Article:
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posted September 21, 2006 05:41 PM     Click Here to See the Profile for HollywoodProducer   Click Here to Email HollywoodProducer     Edit/Delete Message   Reply w/Quote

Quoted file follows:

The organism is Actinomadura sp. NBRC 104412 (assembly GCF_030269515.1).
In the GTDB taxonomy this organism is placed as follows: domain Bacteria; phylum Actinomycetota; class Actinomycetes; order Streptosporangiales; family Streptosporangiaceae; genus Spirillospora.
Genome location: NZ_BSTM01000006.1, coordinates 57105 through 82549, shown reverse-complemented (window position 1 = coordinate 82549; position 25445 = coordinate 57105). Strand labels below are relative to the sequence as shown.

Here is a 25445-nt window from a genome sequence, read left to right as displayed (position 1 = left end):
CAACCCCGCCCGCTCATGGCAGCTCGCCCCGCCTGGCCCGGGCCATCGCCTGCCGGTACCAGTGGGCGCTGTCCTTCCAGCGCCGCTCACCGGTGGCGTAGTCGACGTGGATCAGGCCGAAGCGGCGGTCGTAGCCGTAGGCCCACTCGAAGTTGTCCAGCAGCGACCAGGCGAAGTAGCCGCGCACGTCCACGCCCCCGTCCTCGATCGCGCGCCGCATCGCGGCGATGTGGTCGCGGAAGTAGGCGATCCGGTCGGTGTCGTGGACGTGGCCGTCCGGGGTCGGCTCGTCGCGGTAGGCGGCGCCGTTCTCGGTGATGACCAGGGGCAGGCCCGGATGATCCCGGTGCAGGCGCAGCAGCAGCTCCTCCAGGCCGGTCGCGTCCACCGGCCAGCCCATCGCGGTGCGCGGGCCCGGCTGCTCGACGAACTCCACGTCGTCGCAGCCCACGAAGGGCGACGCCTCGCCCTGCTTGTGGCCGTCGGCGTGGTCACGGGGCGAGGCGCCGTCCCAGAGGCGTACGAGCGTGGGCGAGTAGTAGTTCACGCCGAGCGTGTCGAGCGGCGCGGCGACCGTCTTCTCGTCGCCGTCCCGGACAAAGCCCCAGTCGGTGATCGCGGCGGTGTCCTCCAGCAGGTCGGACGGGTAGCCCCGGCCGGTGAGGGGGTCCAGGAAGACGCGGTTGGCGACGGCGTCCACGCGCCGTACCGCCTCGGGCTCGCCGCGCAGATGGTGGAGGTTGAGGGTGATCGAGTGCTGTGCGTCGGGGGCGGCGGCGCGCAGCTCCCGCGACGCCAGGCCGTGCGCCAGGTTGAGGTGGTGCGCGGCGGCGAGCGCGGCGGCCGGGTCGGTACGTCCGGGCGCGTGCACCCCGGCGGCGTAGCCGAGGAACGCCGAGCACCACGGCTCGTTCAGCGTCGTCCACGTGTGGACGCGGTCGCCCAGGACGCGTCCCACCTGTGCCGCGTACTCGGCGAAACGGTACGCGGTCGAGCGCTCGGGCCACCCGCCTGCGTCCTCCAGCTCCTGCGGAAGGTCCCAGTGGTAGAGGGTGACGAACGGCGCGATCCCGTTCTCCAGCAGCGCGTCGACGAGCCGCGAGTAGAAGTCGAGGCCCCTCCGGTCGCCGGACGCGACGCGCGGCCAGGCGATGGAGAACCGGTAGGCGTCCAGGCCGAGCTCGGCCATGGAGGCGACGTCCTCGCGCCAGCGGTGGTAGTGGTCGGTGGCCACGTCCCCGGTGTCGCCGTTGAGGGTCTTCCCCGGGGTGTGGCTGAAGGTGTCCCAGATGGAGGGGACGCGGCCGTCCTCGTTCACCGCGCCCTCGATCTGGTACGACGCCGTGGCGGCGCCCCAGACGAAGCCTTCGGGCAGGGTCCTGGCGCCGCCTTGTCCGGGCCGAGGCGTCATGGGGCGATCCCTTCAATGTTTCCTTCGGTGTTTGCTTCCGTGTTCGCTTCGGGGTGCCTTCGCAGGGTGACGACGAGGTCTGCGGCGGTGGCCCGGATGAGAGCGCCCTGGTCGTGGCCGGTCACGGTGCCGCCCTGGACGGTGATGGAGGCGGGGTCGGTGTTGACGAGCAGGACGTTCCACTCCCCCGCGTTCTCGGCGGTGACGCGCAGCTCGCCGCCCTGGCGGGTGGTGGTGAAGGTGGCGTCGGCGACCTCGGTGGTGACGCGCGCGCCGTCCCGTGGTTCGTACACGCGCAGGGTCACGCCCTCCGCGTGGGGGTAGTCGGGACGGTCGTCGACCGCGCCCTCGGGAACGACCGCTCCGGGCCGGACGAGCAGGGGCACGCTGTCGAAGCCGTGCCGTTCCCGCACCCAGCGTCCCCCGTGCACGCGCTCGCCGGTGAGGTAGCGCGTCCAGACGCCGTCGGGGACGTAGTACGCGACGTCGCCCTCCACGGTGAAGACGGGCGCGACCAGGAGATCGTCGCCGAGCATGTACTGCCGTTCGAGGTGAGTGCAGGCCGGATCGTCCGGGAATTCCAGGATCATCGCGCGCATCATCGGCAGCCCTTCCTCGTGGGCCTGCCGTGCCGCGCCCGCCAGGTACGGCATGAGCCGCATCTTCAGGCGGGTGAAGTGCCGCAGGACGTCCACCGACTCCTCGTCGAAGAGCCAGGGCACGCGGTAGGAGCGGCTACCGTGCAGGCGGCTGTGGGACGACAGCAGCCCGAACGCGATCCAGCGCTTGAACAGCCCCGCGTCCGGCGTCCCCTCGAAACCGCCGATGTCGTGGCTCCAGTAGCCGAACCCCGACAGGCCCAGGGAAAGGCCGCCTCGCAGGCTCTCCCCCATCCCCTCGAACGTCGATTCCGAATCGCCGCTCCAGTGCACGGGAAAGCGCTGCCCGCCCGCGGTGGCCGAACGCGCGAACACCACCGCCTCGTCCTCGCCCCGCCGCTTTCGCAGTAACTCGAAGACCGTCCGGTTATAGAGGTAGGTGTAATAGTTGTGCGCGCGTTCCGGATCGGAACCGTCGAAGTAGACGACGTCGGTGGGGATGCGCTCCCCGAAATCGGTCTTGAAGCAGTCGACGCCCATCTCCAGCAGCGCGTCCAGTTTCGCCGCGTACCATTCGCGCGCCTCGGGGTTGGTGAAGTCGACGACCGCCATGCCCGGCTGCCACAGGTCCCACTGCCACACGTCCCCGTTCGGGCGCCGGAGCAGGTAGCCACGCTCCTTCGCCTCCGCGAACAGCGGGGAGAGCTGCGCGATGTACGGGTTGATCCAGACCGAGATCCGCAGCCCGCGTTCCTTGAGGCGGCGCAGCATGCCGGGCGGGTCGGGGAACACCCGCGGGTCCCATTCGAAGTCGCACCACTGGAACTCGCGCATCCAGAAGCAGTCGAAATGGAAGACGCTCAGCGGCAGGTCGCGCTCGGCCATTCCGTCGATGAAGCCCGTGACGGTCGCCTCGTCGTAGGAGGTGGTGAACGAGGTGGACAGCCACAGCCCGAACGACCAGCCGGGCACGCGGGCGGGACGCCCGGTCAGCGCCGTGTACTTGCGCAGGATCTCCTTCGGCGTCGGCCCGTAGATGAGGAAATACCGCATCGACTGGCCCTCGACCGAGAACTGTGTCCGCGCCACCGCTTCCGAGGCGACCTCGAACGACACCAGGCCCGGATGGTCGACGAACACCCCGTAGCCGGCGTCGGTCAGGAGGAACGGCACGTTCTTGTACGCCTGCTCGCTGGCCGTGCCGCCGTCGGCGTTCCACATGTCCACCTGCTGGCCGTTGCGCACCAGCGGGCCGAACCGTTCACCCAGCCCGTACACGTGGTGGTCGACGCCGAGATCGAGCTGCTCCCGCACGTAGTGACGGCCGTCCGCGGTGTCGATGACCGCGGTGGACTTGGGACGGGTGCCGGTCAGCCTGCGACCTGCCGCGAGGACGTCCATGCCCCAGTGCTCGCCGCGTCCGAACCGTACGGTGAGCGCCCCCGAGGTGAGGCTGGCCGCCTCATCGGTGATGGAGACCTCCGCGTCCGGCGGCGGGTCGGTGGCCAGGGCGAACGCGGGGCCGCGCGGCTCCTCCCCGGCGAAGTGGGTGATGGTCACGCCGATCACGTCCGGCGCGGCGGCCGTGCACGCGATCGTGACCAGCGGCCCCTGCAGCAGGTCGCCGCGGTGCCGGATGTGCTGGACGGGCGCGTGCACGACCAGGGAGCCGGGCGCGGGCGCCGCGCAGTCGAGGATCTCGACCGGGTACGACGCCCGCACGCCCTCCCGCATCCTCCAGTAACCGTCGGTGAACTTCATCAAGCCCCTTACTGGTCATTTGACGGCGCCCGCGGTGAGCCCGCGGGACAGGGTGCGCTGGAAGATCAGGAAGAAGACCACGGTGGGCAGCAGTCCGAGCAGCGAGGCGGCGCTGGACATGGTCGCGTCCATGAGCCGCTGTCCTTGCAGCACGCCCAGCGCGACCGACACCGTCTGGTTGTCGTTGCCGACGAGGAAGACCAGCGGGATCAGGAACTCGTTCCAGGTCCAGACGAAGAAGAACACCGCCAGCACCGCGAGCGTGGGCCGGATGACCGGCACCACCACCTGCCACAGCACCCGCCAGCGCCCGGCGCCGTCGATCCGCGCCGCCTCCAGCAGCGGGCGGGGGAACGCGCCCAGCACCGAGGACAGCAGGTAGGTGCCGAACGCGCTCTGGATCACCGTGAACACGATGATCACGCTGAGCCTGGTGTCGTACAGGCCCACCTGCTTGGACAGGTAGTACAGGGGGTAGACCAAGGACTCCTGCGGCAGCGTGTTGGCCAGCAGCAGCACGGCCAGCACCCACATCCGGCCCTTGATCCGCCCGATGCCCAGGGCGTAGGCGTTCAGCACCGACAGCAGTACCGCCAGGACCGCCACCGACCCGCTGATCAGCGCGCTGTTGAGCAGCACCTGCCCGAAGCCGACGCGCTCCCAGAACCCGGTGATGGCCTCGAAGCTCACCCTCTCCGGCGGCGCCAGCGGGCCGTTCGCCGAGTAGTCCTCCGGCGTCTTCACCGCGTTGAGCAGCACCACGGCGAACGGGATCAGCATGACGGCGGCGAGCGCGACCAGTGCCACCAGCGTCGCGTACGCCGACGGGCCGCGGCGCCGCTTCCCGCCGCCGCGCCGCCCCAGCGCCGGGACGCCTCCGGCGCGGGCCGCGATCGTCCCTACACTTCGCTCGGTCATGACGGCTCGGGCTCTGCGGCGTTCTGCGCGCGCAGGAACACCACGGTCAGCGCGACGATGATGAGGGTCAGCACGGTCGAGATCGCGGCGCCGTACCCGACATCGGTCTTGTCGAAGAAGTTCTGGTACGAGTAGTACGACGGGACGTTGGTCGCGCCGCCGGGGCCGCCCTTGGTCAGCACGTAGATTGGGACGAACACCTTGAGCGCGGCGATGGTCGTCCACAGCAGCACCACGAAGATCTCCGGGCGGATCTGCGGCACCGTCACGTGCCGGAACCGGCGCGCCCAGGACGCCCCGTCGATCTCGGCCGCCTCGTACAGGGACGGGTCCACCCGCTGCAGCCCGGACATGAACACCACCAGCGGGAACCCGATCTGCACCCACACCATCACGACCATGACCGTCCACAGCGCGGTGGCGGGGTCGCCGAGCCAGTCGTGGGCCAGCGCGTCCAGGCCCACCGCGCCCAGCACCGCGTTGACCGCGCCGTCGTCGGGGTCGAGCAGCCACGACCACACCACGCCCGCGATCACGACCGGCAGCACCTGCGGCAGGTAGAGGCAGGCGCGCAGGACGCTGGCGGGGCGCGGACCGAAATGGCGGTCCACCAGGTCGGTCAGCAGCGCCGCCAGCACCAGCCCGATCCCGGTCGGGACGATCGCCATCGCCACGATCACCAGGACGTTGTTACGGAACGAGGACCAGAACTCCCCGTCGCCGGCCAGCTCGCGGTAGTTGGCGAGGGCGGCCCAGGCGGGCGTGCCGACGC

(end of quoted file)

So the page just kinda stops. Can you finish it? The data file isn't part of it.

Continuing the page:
CW NETS BIG 'MODEL' AUD; 'Model' debut for CW CW struts its stuff in bow